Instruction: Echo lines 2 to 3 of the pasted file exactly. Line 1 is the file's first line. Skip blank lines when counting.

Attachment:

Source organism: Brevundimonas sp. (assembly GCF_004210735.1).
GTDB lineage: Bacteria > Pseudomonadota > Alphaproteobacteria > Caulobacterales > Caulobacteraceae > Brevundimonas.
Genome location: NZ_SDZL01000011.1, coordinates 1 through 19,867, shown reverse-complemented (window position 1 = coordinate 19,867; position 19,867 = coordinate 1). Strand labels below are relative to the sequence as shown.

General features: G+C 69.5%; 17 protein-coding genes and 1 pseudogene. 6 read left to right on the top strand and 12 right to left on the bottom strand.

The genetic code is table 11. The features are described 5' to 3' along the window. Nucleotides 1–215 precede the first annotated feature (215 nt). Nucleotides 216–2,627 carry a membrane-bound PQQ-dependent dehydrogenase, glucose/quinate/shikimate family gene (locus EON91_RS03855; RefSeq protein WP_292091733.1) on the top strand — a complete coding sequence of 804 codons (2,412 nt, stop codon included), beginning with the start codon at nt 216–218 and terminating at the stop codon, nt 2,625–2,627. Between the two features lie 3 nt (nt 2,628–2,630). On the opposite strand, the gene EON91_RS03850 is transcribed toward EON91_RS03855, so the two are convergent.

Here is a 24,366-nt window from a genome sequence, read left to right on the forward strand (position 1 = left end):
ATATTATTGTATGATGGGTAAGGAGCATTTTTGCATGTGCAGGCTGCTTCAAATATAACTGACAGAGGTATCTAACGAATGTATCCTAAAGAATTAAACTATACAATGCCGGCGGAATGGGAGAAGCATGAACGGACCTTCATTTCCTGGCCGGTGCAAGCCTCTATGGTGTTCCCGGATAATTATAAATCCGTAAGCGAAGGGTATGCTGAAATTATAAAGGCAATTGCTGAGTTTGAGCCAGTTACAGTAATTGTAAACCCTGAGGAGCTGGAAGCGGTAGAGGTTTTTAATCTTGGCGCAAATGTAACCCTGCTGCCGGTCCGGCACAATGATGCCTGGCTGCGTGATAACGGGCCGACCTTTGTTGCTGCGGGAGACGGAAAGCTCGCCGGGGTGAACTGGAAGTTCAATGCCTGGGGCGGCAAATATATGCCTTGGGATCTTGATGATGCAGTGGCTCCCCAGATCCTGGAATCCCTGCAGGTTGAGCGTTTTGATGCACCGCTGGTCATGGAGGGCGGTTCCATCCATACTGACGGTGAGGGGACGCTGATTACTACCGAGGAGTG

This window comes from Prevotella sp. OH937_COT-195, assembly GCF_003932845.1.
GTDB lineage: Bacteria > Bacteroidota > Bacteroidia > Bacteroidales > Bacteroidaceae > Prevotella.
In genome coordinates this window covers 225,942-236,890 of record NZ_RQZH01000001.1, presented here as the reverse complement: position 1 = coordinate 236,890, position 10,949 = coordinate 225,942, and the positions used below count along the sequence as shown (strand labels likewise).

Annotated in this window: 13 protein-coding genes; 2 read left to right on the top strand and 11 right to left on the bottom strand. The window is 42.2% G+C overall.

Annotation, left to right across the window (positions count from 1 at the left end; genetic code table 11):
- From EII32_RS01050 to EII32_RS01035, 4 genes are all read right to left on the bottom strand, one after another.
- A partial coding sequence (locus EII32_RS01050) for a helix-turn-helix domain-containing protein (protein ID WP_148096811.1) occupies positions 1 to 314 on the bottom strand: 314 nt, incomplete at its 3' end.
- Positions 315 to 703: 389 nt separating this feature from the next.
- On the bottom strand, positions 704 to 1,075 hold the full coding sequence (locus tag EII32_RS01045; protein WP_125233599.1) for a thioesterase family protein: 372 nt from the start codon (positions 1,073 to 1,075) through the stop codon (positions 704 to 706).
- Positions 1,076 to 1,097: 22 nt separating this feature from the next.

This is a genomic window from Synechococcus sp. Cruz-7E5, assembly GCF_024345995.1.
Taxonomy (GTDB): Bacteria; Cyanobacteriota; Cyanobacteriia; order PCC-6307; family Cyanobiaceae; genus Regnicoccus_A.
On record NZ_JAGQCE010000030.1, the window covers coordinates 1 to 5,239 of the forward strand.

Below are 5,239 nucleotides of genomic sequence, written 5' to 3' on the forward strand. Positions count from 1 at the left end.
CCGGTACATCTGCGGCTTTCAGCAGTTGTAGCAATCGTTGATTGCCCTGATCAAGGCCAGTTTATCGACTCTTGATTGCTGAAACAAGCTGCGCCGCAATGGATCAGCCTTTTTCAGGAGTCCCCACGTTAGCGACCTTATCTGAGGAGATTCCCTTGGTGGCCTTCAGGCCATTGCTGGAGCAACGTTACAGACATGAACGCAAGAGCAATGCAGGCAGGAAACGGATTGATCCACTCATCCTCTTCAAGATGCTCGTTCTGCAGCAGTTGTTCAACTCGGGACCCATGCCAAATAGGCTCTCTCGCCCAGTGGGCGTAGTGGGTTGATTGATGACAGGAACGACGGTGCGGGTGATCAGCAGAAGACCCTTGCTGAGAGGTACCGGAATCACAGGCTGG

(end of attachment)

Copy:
GTDB lineage: Bacteria > Pseudomonadota > Alphaproteobacteria > Caulobacterales > Caulobacteraceae > Brevundimonas.
Genome location: NZ_SDZL01000011.1, coordinates 1 through 19,867, shown reverse-complemented (window position 1 = coordinate 19,867; position 19,867 = coordinate 1). Strand labels below are relative to the sequence as shown.